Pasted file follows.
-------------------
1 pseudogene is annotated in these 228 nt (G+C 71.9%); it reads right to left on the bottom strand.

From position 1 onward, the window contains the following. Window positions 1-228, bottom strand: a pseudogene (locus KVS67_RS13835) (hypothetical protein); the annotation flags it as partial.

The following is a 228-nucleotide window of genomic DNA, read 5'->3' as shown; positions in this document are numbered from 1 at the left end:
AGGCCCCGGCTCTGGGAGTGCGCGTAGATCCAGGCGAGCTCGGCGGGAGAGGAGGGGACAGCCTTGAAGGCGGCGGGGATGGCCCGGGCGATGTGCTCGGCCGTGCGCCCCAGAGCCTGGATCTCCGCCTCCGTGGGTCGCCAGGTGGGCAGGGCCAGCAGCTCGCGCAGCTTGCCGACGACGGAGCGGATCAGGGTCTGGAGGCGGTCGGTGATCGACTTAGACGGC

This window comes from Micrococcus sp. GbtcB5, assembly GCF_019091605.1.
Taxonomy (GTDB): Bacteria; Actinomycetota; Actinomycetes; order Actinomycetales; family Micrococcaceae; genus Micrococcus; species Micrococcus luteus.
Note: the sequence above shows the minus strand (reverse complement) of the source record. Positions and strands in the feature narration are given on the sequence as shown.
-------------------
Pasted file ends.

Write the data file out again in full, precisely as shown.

1 pseudogene is annotated in these 228 nt (G+C 71.9%); it reads right to left on the bottom strand.

From position 1 onward, the window contains the following. Window positions 1-228, bottom strand: a pseudogene (locus KVS67_RS13835) (hypothetical protein); the annotation flags it as partial.

The following is a 228-nucleotide window of genomic DNA, read 5'->3' as shown; positions in this document are numbered from 1 at the left end:
AGGCCCCGGCTCTGGGAGTGCGCGTAGATCCAGGCGAGCTCGGCGGGAGAGGAGGGGACAGCCTTGAAGGCGGCGGGGATGGCCCGGGCGATGTGCTCGGCCGTGCGCCCCAGAGCCTGGATCTCCGCCTCCGTGGGTCGCCAGGTGGGCAGGGCCAGCAGCTCGCGCAGCTTGCCGACGACGGAGCGGATCAGGGTCTGGAGGCGGTCGGTGATCGACTTAGACGGC

This window comes from Micrococcus sp. GbtcB5, assembly GCF_019091605.1.
Taxonomy (GTDB): Bacteria; Actinomycetota; Actinomycetes; order Actinomycetales; family Micrococcaceae; genus Micrococcus; species Micrococcus luteus.
Note: the sequence above shows the minus strand (reverse complement) of the source record. Positions and strands in the feature narration are given on the sequence as shown.